This article exists as part of the online archive for HuffPost Canada, which closed in 2021.

Touching Letter Explaining Black Lives Matter To Asian Families Expands With Canadian Version

What started as a U.S. letter now has a version for Canada.

"Dear Mom, Dad, Uncle, Auntie, Grandfather, Grandmother: We need to talk."

In somewhat of a role reversal, second-generation Asian-Americans are trying to start a conversation with their elders about Black Lives Matter.

After two black men in the United States, Alton Sterling and Philando Castile, were killed by police officers, Christina Xu called on herself and other Asian-Americans to be proactive about addressing these tragedies with their families.

Xu proposed the idea of a letter on Twitter to help with what is sometimes a difficult conversation about the Black Lives Matter movement, especially with elder immigrants who speak a language other than English primarily.

She opened a Google Doc and more Asian-Americans joined in to add, edit and translate the letter into other languages, including Vietnamese, Korean, Hindi, Arabic and Farsi.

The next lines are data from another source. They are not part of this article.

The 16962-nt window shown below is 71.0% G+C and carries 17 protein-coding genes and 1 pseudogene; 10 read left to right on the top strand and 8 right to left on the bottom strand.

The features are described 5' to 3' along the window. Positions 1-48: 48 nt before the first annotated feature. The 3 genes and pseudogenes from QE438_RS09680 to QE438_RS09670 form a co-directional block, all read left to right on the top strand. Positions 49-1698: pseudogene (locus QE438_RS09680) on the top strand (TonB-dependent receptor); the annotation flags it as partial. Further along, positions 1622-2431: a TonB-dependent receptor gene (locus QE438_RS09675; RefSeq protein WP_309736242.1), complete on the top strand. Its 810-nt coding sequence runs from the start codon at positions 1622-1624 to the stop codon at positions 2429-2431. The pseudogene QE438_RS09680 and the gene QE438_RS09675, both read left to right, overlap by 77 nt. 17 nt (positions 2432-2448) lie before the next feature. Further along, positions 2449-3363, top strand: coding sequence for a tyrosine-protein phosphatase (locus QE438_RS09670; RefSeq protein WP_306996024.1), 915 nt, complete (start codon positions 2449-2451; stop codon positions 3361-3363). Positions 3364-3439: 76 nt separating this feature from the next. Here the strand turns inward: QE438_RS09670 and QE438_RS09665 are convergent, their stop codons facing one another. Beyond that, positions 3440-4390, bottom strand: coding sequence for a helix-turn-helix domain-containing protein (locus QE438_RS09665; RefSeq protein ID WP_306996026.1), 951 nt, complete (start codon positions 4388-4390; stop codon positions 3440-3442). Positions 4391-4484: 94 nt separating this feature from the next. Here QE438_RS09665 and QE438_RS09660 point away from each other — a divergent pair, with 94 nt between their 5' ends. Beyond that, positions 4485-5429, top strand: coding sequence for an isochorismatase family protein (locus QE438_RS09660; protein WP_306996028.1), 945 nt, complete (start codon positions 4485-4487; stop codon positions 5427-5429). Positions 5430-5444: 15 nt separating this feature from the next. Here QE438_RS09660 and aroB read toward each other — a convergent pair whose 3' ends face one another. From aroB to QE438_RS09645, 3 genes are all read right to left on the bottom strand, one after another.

"You may or may not have had Black neighbours, friends, co-workers, here as well as back ‘home.’ Black people are a part of my life: they are my friends, classmates, teammates, roommates, partners, and my family," the letter begins. "Today, I’m scared for them and have been for a while."

Since the original idea and draft caught fire, a Canadian version of the letter is also underway.

For this version, contributors edited some of the language and examples to relate more to issues that have happened north of the border.

The opening makes reference to Andrew Loku,Jermaine Carby and Bony Jean-Pierre, black men who were all killed by police officers in Canada.

Ren Ito, one of the Canadian letter's co-writers, tells The Huffington Post Canada that they decided to make a Canadian version because they "recognize that anti-black racism isn't just an American issue" but it's not often talked about.

Using this letter as a conversation starter, Ito says they hope counter explicit racism they see in their communities, but also encourage their families to speak up about anti-black racism, rather than staying silent.

Some who have already shared the message with their parents have received positive reactions.

Translations for both the Canadian and American versions of the English letter are still ongoing with 29 versions in the works.

Organizers are still looking for help with translations from anyone looking to contribute.

Also on HuffPost:

Black Lives Matter Toronto
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